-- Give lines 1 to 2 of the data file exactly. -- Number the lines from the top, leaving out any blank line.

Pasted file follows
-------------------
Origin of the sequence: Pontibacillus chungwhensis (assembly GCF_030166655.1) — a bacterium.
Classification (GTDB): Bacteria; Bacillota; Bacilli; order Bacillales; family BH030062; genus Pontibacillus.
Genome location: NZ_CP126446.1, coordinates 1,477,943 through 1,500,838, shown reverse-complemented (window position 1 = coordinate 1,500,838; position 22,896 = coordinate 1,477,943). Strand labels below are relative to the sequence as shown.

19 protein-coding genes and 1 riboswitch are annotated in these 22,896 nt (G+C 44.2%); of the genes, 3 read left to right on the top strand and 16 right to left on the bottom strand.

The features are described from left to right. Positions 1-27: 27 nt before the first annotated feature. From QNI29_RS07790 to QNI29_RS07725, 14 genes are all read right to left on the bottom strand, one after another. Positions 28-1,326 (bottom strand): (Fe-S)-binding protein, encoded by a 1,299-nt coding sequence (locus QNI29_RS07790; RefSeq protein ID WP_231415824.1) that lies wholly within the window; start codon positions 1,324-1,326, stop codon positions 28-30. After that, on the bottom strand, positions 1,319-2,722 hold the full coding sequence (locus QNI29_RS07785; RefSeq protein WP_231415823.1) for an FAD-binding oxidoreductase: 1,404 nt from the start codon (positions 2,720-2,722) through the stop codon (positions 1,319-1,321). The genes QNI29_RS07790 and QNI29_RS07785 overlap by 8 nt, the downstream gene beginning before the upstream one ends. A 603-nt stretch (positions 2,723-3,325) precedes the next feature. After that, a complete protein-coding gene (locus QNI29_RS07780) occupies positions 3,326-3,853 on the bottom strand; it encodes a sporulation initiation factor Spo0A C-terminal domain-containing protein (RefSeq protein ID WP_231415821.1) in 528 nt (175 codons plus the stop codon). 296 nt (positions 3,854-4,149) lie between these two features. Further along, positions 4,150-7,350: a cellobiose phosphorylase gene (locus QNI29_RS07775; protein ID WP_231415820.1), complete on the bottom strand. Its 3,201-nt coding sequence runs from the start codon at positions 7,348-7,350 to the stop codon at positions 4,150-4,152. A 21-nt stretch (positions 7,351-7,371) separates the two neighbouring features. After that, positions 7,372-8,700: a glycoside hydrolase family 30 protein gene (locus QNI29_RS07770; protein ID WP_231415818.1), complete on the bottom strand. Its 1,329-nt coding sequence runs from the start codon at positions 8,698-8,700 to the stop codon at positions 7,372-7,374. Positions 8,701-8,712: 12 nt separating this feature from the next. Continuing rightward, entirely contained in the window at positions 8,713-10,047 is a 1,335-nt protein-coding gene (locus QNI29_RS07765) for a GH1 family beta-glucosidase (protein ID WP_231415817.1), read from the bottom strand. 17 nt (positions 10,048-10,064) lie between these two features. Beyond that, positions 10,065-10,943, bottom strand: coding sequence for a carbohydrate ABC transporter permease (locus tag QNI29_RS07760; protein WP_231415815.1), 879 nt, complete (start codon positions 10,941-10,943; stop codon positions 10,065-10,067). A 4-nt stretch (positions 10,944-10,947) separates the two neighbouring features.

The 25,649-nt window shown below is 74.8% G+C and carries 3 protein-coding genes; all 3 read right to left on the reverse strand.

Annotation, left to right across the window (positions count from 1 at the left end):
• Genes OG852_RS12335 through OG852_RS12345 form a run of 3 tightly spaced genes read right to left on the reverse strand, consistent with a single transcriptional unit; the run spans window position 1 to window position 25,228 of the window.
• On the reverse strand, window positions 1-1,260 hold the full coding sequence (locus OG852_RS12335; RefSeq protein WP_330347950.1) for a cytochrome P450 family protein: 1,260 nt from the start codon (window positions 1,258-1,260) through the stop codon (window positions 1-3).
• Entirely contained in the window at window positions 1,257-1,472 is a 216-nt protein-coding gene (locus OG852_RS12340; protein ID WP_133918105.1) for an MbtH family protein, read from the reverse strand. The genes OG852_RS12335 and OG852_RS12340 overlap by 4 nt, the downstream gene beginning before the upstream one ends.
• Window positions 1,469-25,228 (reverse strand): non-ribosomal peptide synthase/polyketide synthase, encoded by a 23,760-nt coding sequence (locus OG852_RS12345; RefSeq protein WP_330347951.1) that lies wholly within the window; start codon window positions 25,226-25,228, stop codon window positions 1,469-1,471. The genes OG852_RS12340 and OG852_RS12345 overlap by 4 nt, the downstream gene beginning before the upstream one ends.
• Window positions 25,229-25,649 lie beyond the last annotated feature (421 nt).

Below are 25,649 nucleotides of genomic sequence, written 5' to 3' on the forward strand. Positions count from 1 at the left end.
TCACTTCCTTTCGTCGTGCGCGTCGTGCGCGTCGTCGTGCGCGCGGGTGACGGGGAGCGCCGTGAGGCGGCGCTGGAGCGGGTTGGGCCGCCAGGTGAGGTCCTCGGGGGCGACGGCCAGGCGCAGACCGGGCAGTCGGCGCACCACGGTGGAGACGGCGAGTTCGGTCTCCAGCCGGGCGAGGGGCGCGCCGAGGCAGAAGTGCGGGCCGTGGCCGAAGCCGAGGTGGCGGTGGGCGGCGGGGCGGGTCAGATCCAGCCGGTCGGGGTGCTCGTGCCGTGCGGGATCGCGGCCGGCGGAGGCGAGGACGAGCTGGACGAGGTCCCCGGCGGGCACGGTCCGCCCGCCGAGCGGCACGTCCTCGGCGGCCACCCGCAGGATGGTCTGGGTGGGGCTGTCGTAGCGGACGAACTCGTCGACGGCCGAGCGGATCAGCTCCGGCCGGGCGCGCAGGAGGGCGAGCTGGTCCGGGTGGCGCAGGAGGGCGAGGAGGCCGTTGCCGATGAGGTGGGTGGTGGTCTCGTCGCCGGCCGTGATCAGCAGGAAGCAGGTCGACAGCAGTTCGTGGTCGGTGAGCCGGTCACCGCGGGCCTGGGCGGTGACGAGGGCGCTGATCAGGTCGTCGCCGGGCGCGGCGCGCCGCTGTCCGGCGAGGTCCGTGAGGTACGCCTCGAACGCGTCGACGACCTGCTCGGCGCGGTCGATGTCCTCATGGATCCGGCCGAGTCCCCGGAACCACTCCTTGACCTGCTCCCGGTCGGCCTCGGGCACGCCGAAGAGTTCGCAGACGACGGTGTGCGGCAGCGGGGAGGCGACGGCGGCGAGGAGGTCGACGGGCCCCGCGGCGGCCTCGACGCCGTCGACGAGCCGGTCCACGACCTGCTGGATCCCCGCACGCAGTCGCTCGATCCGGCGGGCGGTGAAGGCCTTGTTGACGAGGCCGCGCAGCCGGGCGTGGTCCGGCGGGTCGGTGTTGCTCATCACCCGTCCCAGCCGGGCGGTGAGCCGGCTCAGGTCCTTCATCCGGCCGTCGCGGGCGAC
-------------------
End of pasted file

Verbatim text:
Origin of the sequence: Pontibacillus chungwhensis (assembly GCF_030166655.1) — a bacterium.
Classification (GTDB): Bacteria; Bacillota; Bacilli; order Bacillales; family BH030062; genus Pontibacillus.